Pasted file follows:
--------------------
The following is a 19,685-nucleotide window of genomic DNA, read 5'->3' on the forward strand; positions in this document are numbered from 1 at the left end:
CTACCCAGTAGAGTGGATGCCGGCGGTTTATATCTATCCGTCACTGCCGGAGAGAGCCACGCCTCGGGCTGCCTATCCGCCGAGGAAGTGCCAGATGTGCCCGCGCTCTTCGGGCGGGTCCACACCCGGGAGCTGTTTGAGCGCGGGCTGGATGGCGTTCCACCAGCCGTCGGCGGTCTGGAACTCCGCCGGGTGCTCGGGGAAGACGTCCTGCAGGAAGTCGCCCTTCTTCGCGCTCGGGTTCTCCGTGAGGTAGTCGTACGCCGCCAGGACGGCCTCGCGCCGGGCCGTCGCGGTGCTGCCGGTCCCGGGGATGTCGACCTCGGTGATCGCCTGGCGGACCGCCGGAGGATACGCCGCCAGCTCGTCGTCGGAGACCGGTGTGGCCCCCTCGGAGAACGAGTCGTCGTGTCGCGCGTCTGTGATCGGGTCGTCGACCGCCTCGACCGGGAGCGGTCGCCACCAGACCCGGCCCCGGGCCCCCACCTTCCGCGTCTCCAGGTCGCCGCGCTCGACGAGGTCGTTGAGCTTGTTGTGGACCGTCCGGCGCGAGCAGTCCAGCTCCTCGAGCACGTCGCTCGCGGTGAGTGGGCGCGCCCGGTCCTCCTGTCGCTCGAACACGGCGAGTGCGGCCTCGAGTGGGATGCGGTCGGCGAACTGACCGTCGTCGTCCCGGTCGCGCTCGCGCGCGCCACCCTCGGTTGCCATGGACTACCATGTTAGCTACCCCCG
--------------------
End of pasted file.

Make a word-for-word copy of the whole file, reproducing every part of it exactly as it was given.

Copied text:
The following is a 19,685-nucleotide window of genomic DNA, read 5'->3' on the forward strand; positions in this document are numbered from 1 at the left end:
CTACCCAGTAGAGTGGATGCCGGCGGTTTATATCTATCCGTCACTGCCGGAGAGAGCCACGCCTCGGGCTGCCTATCCGCCGAGGAAGTGCCAGATGTGCCCGCGCTCTTCGGGCGGGTCCACACCCGGGAGCTGTTTGAGCGCGGGCTGGATGGCGTTCCACCAGCCGTCGGCGGTCTGGAACTCCGCCGGGTGCTCGGGGAAGACGTCCTGCAGGAAGTCGCCCTTCTTCGCGCTCGGGTTCTCCGTGAGGTAGTCGTACGCCGCCAGGACGGCCTCGCGCCGGGCCGTCGCGGTGCTGCCGGTCCCGGGGATGTCGACCTCGGTGATCGCCTGGCGGACCGCCGGAGGATACGCCGCCAGCTCGTCGTCGGAGACCGGTGTGGCCCCCTCGGAGAACGAGTCGTCGTGTCGCGCGTCTGTGATCGGGTCGTCGACCGCCTCGACCGGGAGCGGTCGCCACCAGACCCGGCCCCGGGCCCCCACCTTCCGCGTCTCCAGGTCGCCGCGCTCGACGAGGTCGTTGAGCTTGTTGTGGACCGTCCGGCGCGAGCAGTCCAGCTCCTCGAGCACGTCGCTCGCGGTGAGTGGGCGCGCCCGGTCCTCCTGTCGCTCGAACACGGCGAGTGCGGCCTCGAGTGGGATGCGGTCGGCGAACTGACCGTCGTCGTCCCGGTCGCGCTCGCGCGCGCCACCCTCGGTTGCCATGGACTACCATGTTAGCTACCCCCG